My own physics research involved studying what happens when a high-energy photon strikes a nucleus and produces a short-lived sub-nuclear particle called a pi-meson. There is no obvious link between this and any weapons system, but that is deceiving. The whole field of study in which it is embedded, nuclear physics, is an integral part of weapons research. It is not inconceivable that someone else will come along in the future and find that my small and seemingly innocent contribution to the field is important in developing a component of a deadly weapons system. If it happens, I cannot claim complete innocence. Although I may have not intended my work to serve evil ends, the fact that it has the potential to do so is inescapable. No scientist can ever have clean hands.
While it is impossible for scientists to have a perfectly clear conscience, scientists are usually able to figure out rationalizations to justify their actions because the immediate goals of scientific research are usually to benefit humanity. Even those scientists who deliberately choose to work on things that are clearly destructive (the development of agents for biological and chemical warfare or more powerful bombs) usually can find some reason to square their consciences, by appealing to in-group/out-group thinking (“The enemies of my country/race/religion may also be developing these weapons and so I am doing this in self-defense and to protect humanity against a greater evil.”).
This was the kind of thinking of many scientists who worked on the Manhattan project during World War II that resulted in the creation of the atomic bomb. There is no reason to think that they were any more evil than anyone else. In fact, I have met and spoken with Hans Bethe, the Nobel Prize winning physicist (for his work explaining the energy production in stars) who was the leader of the theory group on the project and instrumental in guiding and shepherding the many brilliant scientists who worked under him. Bethe struck me as a kind and gentle man, who after the war worked for peace and disarmament. Einstein was the same. Although they both advocated for the development of a nuclear weapons program prior to the war, and their own groundbreaking research was the basis for nuclear weapons, they were also consistently a voice for peace. And there is reason to think that the scientists working on the opposing German nuclear weapons program, led by another Nobel Prize winner Werner Heisenberg, were doing so for the same reasons.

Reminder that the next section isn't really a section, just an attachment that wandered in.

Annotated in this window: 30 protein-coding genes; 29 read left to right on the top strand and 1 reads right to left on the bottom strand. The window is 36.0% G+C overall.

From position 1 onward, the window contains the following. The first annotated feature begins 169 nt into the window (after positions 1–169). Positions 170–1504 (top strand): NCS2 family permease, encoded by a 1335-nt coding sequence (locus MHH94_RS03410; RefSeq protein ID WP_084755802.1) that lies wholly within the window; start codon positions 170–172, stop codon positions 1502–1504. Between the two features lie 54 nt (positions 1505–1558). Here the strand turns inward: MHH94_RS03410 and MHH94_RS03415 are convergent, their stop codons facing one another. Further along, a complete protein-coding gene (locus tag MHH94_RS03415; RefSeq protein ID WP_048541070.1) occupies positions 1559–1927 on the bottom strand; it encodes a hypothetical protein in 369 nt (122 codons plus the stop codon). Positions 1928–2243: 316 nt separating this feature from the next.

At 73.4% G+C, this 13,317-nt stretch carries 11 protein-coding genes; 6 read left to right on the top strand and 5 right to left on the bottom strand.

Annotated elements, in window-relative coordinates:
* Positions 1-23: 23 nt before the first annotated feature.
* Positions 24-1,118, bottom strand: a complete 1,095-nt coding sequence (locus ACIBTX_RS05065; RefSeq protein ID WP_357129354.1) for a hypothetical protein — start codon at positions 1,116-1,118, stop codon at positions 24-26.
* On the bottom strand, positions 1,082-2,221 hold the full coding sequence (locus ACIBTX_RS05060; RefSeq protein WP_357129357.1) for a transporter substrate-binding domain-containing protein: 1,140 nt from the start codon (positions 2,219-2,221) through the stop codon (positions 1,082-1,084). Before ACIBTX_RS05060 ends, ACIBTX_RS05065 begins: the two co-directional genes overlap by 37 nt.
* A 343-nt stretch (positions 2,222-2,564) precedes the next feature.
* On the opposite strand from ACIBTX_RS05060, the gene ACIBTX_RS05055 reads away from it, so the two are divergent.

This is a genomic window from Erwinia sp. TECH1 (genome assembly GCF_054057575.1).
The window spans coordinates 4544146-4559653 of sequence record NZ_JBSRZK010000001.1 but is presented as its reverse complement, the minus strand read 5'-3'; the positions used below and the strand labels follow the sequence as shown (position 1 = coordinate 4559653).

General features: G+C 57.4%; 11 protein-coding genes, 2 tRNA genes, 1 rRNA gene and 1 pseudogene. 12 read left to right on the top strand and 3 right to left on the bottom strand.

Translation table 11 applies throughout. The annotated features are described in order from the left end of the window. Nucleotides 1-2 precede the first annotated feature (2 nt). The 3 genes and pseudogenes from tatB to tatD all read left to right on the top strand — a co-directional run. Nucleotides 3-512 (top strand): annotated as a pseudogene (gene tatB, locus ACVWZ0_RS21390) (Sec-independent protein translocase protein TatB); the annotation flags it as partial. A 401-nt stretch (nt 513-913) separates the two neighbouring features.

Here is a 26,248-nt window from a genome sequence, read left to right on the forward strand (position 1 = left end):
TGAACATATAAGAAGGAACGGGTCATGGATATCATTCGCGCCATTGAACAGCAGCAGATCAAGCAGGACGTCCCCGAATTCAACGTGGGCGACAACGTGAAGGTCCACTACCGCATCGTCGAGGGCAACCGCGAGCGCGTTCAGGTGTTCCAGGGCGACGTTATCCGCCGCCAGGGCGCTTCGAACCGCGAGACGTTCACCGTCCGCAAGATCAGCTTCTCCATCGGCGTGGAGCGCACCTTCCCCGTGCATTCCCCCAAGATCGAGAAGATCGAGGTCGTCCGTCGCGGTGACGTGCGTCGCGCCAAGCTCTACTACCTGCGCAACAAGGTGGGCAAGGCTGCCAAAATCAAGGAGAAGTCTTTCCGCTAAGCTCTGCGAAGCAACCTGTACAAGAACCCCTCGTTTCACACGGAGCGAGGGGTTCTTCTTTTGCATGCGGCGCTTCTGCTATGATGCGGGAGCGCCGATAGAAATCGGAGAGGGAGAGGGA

It is possible for society to decide to make a judgment that science is too dangerous to continue and to shut it down almost completely. If governments refuse to provide funding for research and for agencies like the National Science Foundation and the National Institutes of Health, modern science as we know it would cease to exist, because we could no longer maintain a professional class of scientists. Of course, the spirit of scientific inquiry will remain and there will be amateur scientists whose thirst for knowledge will drive them along. But we have to remember that the emergence of the professional scientist, someone paid primarily to do research, is a relatively new invention. In England, such people only came into being around 1850, with Charles Darwin’s friends and colleagues Jacob Hooker and T. H. Huxley being two of the earliest. Darwin himself belonged to the earlier tradition of the amateur scientist who was independently wealthy enough to indulge what was essentially a hobby, or who had a job (clergyman or professor) that allowed them sufficient freedom and time to do so.
But in shutting down professional science, people would be aware that they would also be shutting themselves off from almost all the enormous benefits that science provides. And this is where the difference with religion arises. Although it can be argued that science and religion provide both benefits and evils, when it comes to science there is nothing else that we know that can be substituted to provide those benefits. We cannot keep the baby while throwing out the bathwater, so we make a Faustian bargain.
But in the case of religion, there is no benefit claimed by religion that cannot be provided by other institutions. The only real reason to continue supporting the idea of god is that it is true. Since there is no convincing empirical evidence at all in support of that proposition, religion becomes dispensable.
POST SCRIPT: Tortured logic
The Daily Show discusses the damage done to language by the ‘war on terror’.